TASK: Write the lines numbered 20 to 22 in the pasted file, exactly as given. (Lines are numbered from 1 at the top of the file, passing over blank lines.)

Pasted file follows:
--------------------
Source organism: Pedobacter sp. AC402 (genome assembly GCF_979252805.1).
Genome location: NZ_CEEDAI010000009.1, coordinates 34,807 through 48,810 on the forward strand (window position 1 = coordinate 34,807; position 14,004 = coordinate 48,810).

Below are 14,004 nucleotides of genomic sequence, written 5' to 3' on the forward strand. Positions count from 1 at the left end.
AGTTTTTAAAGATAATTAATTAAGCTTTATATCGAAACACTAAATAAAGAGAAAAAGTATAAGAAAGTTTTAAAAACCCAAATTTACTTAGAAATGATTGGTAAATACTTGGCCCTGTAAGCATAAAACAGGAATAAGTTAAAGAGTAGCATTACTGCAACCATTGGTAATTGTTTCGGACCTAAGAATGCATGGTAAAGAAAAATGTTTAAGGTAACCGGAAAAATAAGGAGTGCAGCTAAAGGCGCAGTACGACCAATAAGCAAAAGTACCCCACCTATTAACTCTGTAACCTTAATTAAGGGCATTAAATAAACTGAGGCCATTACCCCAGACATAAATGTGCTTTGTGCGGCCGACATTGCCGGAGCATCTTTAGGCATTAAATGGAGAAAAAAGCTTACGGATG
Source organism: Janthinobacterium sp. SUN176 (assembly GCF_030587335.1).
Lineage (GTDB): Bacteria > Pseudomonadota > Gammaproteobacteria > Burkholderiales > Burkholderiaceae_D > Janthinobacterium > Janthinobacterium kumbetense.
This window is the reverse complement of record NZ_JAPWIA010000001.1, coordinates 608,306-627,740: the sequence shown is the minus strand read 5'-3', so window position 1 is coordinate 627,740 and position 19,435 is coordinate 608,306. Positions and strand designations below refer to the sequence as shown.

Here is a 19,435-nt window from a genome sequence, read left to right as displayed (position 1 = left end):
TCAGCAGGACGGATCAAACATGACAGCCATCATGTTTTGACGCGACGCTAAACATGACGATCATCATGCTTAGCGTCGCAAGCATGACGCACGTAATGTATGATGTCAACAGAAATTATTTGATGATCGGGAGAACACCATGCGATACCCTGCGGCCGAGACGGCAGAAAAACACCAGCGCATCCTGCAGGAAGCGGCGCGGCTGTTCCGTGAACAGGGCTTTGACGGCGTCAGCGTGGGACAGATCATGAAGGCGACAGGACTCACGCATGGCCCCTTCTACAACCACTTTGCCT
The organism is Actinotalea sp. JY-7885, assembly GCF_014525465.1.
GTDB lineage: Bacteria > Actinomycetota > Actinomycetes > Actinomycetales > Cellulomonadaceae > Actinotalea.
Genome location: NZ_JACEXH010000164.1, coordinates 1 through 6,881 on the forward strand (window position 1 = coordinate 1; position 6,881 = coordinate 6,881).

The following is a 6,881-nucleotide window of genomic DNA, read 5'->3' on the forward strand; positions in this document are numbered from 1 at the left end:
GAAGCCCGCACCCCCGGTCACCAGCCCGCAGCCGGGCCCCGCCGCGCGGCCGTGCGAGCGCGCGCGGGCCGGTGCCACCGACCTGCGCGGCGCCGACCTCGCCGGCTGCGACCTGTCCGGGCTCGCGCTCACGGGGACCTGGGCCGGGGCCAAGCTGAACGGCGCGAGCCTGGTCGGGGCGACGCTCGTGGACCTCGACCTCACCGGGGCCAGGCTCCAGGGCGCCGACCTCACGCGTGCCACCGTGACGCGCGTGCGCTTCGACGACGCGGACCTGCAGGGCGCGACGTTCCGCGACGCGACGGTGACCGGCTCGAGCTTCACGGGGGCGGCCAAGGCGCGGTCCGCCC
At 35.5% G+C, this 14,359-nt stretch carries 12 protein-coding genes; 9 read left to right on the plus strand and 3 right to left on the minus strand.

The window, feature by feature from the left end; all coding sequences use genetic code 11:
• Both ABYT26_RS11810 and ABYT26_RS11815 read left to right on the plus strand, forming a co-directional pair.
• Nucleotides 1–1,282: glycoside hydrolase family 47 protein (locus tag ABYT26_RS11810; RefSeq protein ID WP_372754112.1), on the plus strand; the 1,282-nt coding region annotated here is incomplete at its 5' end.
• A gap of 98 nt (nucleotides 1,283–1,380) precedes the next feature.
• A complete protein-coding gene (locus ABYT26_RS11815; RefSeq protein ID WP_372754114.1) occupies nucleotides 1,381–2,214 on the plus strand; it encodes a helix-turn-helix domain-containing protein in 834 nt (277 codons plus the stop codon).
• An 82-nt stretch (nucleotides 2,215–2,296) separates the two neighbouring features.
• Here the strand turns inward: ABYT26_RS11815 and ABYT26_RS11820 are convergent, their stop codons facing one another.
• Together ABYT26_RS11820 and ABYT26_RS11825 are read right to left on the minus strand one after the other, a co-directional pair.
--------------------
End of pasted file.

• A complete protein-coding gene (locus ABYT26_RS11815; RefSeq protein ID WP_372754114.1) occupies nucleotides 1,381–2,214 on the plus strand; it encodes a helix-turn-helix domain-containing protein in 834 nt (277 codons plus the stop codon).
• An 82-nt stretch (nucleotides 2,215–2,296) separates the two neighbouring features.
• Here the strand turns inward: ABYT26_RS11815 and ABYT26_RS11820 are convergent, their stop codons facing one another.